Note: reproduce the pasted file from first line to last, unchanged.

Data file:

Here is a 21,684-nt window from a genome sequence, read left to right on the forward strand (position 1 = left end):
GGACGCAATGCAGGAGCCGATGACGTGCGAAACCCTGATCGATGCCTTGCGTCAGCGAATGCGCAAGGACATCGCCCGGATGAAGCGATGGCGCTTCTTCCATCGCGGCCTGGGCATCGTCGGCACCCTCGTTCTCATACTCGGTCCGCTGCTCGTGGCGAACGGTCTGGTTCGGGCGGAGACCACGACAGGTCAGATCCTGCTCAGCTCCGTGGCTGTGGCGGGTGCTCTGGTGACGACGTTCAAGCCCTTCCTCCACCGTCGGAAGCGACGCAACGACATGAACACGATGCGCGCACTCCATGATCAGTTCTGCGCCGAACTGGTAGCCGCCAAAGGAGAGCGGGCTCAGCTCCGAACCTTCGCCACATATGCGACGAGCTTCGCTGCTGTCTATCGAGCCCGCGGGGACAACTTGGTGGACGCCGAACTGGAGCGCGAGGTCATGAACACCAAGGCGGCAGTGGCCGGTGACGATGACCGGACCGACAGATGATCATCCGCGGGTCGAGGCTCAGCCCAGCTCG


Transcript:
Here is a 21,684-nt window from a genome sequence, read left to right on the forward strand (position 1 = left end):
GGACGCAATGCAGGAGCCGATGACGTGCGAAACCCTGATCGATGCCTTGCGTCAGCGAATGCGCAAGGACATCGCCCGGATGAAGCGATGGCGCTTCTTCCATCGCGGCCTGGGCATCGTCGGCACCCTCGTTCTCATACTCGGTCCGCTGCTCGTGGCGAACGGTCTGGTTCGGGCGGAGACCACGACAGGTCAGATCCTGCTCAGCTCCGTGGCTGTGGCGGGTGCTCTGGTGACGACGTTCAAGCCCTTCCTCCACCGTCGGAAGCGACGCAACGACATGAACACGATGCGCGCACTCCATGATCAGTTCTGCGCCGAACTGGTAGCCGCCAAAGGAGAGCGGGCTCAGCTCCGAACCTTCGCCACATATGCGACGAGCTTCGCTGCTGTCTATCGAGCCCGCGGGGACAACTTGGTGGACGCCGAACTGGAGCGCGAGGTCATGAACACCAAGGCGGCAGTGGCCGGTGACGATGACCGGACCGACAGATGATCATCCGCGGGTCGAGGCTCAGCCCAGCTCG